Campbell condemns 'falling standards' as he picks up from Blair's 'feral beasts' speech

Former Daily Mirror journalist and Number Ten spokesman Alastair Campbell tonight condemned the significant fall in basic standards, and a sameness about much media output’delivering the annual Hugh Cudlipp Lecture at the London College of Communications.

Campbell said: ‘In an era of more pages, more space, more access, more talk, there is less said and done that is truly memorable.”

Campbell admitted that one of the reasons why he left his job as Number Ten spokesman was ‘that relations between media and politics had become so bad, I had become something of a symbol within that, and part of me thought maybe things would improve if I left. It wasn’t the only reason but it was in the mix. I am not sure things have improved at all.”

Referring to Tony Blair’s speech about the media last year – in which he condemned some journalists as ‘feral beasts’– Campbell said: ‘Contrary to speculation at the time, I did not write it, nor have any significant input into it, other than through the shared experience of trying to deal with this changed landscape.”

Blair singled out the Independent for special criticism during that speech, but Campbell said: ‘ I certainly wouldn’t have singled out the Independent when the Mail is the most poisonous UK newspaper, and I know that is his view too. Indeed it is one of the most interesting paradoxes of all that the paper almost universally seen as the most poisonous is the one also seen by many media professionals as the best packaged.”

Condemning what he called ‘a culture of negativity’ he said that a former colleague of his, Daily Mirror health reporter Jill Palmer, had been a victim of this.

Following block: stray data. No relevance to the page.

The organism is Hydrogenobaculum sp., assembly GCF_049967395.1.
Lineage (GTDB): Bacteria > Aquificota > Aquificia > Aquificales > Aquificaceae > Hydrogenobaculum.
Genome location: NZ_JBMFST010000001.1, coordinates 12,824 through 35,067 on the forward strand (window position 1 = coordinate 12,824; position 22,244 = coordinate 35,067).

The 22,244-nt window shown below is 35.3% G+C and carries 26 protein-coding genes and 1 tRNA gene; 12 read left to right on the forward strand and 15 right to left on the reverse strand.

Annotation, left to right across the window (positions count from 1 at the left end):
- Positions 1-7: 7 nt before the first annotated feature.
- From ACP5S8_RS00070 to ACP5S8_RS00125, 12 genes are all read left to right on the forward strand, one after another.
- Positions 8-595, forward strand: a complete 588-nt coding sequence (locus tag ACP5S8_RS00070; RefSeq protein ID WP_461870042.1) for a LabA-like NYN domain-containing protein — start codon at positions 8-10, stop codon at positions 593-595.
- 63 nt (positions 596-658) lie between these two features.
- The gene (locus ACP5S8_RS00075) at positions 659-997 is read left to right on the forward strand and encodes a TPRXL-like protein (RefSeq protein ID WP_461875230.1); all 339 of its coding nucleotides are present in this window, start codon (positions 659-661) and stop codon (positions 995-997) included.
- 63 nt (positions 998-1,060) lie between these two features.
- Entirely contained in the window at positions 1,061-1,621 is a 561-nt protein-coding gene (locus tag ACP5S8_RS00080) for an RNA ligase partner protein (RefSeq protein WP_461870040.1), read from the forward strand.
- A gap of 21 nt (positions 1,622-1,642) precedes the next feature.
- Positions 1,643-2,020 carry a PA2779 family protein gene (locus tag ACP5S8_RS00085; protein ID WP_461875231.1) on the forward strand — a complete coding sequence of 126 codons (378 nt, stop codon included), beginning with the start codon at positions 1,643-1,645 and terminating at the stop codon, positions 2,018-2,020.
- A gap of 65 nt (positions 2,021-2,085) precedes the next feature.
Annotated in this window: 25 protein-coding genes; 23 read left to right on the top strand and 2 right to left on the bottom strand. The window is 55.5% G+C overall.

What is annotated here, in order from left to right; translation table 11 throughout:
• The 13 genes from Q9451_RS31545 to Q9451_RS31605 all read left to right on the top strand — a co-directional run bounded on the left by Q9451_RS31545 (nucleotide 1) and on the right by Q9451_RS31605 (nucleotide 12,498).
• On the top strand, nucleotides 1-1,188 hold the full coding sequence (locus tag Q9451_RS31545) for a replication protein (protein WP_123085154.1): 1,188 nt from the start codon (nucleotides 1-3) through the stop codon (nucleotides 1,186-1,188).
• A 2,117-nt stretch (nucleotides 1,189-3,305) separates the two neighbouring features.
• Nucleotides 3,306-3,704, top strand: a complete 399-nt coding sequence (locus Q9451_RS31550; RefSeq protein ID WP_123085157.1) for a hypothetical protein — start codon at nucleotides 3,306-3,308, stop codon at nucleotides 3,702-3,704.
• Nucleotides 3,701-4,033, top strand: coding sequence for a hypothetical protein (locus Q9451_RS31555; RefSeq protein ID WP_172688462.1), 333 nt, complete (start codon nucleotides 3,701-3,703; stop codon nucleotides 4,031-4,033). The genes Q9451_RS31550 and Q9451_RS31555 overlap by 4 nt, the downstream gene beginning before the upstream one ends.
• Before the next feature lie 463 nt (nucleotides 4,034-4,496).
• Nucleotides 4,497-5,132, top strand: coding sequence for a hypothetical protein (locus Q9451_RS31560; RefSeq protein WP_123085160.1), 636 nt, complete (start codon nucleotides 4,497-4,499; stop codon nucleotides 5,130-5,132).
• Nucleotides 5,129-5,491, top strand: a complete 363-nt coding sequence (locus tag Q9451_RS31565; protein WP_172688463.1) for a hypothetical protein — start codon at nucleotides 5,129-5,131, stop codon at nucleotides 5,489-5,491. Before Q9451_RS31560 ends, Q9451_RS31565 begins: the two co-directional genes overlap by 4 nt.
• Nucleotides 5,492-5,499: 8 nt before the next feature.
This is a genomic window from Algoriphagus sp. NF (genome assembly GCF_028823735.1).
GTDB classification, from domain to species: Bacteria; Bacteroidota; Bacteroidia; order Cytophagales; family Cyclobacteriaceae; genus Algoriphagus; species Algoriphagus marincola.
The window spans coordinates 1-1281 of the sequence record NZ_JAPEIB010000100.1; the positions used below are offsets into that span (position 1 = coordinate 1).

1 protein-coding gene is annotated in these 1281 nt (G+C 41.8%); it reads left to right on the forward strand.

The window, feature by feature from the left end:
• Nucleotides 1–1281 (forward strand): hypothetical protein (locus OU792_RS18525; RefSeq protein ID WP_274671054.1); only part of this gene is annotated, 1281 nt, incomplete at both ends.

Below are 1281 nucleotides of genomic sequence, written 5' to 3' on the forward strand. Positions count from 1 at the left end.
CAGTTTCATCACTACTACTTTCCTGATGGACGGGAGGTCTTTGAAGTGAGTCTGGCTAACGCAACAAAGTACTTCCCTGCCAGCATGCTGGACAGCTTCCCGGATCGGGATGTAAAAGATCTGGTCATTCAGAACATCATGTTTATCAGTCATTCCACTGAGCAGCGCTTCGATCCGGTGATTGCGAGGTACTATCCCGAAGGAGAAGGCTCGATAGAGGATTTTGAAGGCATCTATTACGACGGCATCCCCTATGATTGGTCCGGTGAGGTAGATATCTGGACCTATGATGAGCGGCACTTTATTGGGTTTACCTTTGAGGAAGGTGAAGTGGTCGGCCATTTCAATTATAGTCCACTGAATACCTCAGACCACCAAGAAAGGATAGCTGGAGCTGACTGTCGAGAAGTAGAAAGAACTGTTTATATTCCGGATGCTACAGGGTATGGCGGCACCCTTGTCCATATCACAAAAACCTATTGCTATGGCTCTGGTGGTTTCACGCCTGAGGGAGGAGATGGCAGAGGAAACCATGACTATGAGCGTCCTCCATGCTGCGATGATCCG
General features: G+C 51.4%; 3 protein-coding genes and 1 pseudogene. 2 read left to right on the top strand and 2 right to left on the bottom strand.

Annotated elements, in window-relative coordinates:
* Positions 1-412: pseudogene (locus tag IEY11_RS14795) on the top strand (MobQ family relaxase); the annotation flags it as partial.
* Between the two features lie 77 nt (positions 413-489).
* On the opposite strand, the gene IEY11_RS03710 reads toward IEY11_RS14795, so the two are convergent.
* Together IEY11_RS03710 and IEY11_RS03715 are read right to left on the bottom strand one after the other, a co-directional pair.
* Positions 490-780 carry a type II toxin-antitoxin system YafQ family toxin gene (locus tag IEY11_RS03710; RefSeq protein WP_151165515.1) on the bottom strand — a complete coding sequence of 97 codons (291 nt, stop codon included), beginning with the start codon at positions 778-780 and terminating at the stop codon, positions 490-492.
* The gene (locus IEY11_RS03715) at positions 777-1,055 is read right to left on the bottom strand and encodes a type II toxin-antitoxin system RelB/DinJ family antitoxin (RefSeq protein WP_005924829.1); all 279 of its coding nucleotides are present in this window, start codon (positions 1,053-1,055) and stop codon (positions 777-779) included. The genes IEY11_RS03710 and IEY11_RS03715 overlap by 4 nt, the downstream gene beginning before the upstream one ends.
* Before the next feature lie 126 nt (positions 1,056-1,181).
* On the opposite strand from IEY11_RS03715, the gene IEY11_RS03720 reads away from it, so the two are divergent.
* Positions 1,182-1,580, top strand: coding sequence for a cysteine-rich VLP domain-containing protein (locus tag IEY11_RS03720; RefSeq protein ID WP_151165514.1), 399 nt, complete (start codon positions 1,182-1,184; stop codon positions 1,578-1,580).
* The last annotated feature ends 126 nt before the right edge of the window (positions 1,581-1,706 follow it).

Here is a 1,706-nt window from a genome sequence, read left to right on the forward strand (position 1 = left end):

He said she “used to fill the Mirror with stories of miracle babies, life saving operations, the heroics of NHS staff”.

‘When she was laid off a few years ago, it was made clear to her that the market for positive health stories just wasn’t there any more. Says who? I think the public are just as keen on success as on failure, but failure, it is thought, is what sells, and what people want to hear and read about.”

Referring to his visit to the British Society of Magazine Editors awards in November, he recalled an encounter with the editor of Heat, Mark Frith.

He said: ‘Over the pre-awards dinner, I was grumping away about my failed attempts to stop my teenage daughter from buying Heat and its ilk on the grounds that they are not just trivial and devoid of values, but cruel and demeaning of women in particular.

‘Janice Turner of the Times got the editor of Heat over to meet me. He seemed a reasonable enough bloke. They usually do. He had a very interesting defence. ‘We perform a useful role. What would you rather have – magazines like ours, or public executions?'”

Summing up Campbell said: ‘I can defend the changes we made to communication. I can see why some people didn’t like some of what we did. But the arguments against us were hugely exaggerated in my view, and rooted in the media’s obsession with itself, and in making themselves the sole arbiters of what is news, what is worthy of debate.

Politicians and journalists both have a job to do, and should try to do them without regarding the other as subhuman. Both have a problem with trust and turnout. Politics needs to stand up for itself better in the face of change. The media needs to face up to the need for a genuine debate about its own role, and to understand its responsibilities in a modern democracy go beyond making money and filling space.”

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